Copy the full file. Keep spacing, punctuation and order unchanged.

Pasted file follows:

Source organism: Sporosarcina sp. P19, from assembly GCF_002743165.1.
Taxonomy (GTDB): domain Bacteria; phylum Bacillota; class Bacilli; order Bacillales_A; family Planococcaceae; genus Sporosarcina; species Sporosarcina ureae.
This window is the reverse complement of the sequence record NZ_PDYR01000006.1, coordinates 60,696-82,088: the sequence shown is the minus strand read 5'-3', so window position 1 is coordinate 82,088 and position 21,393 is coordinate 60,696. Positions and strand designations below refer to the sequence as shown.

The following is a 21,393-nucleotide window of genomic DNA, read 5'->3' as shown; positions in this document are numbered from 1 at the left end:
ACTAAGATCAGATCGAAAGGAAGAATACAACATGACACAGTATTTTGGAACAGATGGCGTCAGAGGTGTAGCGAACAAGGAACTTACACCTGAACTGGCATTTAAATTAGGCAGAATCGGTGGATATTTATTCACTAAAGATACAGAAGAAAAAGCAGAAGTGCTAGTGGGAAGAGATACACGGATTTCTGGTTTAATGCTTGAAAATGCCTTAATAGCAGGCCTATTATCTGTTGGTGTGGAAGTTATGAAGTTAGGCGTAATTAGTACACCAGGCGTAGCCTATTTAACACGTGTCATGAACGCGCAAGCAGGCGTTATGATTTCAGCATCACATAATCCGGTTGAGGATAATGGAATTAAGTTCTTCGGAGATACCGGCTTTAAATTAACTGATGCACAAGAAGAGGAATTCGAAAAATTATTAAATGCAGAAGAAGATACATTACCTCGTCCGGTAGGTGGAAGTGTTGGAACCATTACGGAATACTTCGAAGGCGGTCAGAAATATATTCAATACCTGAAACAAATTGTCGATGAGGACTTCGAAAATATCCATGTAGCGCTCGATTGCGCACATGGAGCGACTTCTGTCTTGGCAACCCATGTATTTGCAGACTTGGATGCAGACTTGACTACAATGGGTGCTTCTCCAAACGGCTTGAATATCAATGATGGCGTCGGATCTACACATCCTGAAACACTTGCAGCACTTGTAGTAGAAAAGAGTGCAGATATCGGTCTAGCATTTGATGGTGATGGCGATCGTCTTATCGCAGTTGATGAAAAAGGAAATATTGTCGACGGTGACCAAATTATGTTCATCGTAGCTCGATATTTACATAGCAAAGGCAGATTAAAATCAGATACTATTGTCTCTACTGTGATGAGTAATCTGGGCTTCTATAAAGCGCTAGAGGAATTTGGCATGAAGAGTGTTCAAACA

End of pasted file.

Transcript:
Source organism: Sporosarcina sp. P19, from assembly GCF_002743165.1.
Taxonomy (GTDB): domain Bacteria; phylum Bacillota; class Bacilli; order Bacillales_A; family Planococcaceae; genus Sporosarcina; species Sporosarcina ureae.
This window is the reverse complement of the sequence record NZ_PDYR01000006.1, coordinates 60,696-82,088: the sequence shown is the minus strand read 5'-3', so window position 1 is coordinate 82,088 and position 21,393 is coordinate 60,696. Positions and strand designations below refer to the sequence as shown.

The following is a 21,393-nucleotide window of genomic DNA, read 5'->3' as shown; positions in this document are numbered from 1 at the left end:
ACTAAGATCAGATCGAAAGGAAGAATACAACATGACACAGTATTTTGGAACAGATGGCGTCAGAGGTGTAGCGAACAAGGAACTTACACCTGAACTGGCATTTAAATTAGGCAGAATCGGTGGATATTTATTCACTAAAGATACAGAAGAAAAAGCAGAAGTGCTAGTGGGAAGAGATACACGGATTTCTGGTTTAATGCTTGAAAATGCCTTAATAGCAGGCCTATTATCTGTTGGTGTGGAAGTTATGAAGTTAGGCGTAATTAGTACACCAGGCGTAGCCTATTTAACACGTGTCATGAACGCGCAAGCAGGCGTTATGATTTCAGCATCACATAATCCGGTTGAGGATAATGGAATTAAGTTCTTCGGAGATACCGGCTTTAAATTAACTGATGCACAAGAAGAGGAATTCGAAAAATTATTAAATGCAGAAGAAGATACATTACCTCGTCCGGTAGGTGGAAGTGTTGGAACCATTACGGAATACTTCGAAGGCGGTCAGAAATATATTCAATACCTGAAACAAATTGTCGATGAGGACTTCGAAAATATCCATGTAGCGCTCGATTGCGCACATGGAGCGACTTCTGTCTTGGCAACCCATGTATTTGCAGACTTGGATGCAGACTTGACTACAATGGGTGCTTCTCCAAACGGCTTGAATATCAATGATGGCGTCGGATCTACACATCCTGAAACACTTGCAGCACTTGTAGTAGAAAAGAGTGCAGATATCGGTCTAGCATTTGATGGTGATGGCGATCGTCTTATCGCAGTTGATGAAAAAGGAAATATTGTCGACGGTGACCAAATTATGTTCATCGTAGCTCGATATTTACATAGCAAAGGCAGATTAAAATCAGATACTATTGTCTCTACTGTGATGAGTAATCTGGGCTTCTATAAAGCGCTAGAGGAATTTGGCATGAAGAGTGTTCAAACA